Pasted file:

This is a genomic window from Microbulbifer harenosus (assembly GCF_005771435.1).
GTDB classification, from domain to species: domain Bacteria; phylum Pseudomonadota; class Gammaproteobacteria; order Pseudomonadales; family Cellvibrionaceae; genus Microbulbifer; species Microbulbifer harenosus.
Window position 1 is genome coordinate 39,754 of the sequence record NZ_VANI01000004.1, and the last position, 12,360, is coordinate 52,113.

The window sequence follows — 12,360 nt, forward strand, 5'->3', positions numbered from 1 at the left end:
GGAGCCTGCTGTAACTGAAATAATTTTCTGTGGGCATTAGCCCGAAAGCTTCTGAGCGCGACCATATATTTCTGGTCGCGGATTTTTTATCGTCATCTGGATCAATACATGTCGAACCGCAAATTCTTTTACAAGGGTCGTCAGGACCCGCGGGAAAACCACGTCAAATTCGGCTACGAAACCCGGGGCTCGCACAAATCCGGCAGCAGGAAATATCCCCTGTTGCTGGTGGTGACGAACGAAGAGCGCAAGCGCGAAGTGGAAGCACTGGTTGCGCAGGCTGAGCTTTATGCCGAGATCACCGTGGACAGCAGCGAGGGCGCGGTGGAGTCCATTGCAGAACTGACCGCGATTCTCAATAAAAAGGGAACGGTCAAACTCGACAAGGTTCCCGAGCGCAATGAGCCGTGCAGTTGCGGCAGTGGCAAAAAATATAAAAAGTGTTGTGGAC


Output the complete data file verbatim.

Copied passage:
This is a genomic window from Microbulbifer harenosus (assembly GCF_005771435.1).
GTDB classification, from domain to species: domain Bacteria; phylum Pseudomonadota; class Gammaproteobacteria; order Pseudomonadales; family Cellvibrionaceae; genus Microbulbifer; species Microbulbifer harenosus.
Window position 1 is genome coordinate 39,754 of the sequence record NZ_VANI01000004.1, and the last position, 12,360, is coordinate 52,113.

The window sequence follows — 12,360 nt, forward strand, 5'->3', positions numbered from 1 at the left end:
GGAGCCTGCTGTAACTGAAATAATTTTCTGTGGGCATTAGCCCGAAAGCTTCTGAGCGCGACCATATATTTCTGGTCGCGGATTTTTTATCGTCATCTGGATCAATACATGTCGAACCGCAAATTCTTTTACAAGGGTCGTCAGGACCCGCGGGAAAACCACGTCAAATTCGGCTACGAAACCCGGGGCTCGCACAAATCCGGCAGCAGGAAATATCCCCTGTTGCTGGTGGTGACGAACGAAGAGCGCAAGCGCGAAGTGGAAGCACTGGTTGCGCAGGCTGAGCTTTATGCCGAGATCACCGTGGACAGCAGCGAGGGCGCGGTGGAGTCCATTGCAGAACTGACCGCGATTCTCAATAAAAAGGGAACGGTCAAACTCGACAAGGTTCCCGAGCGCAATGAGCCGTGCAGTTGCGGCAGTGGCAAAAAATATAAAAAGTGTTGTGGAC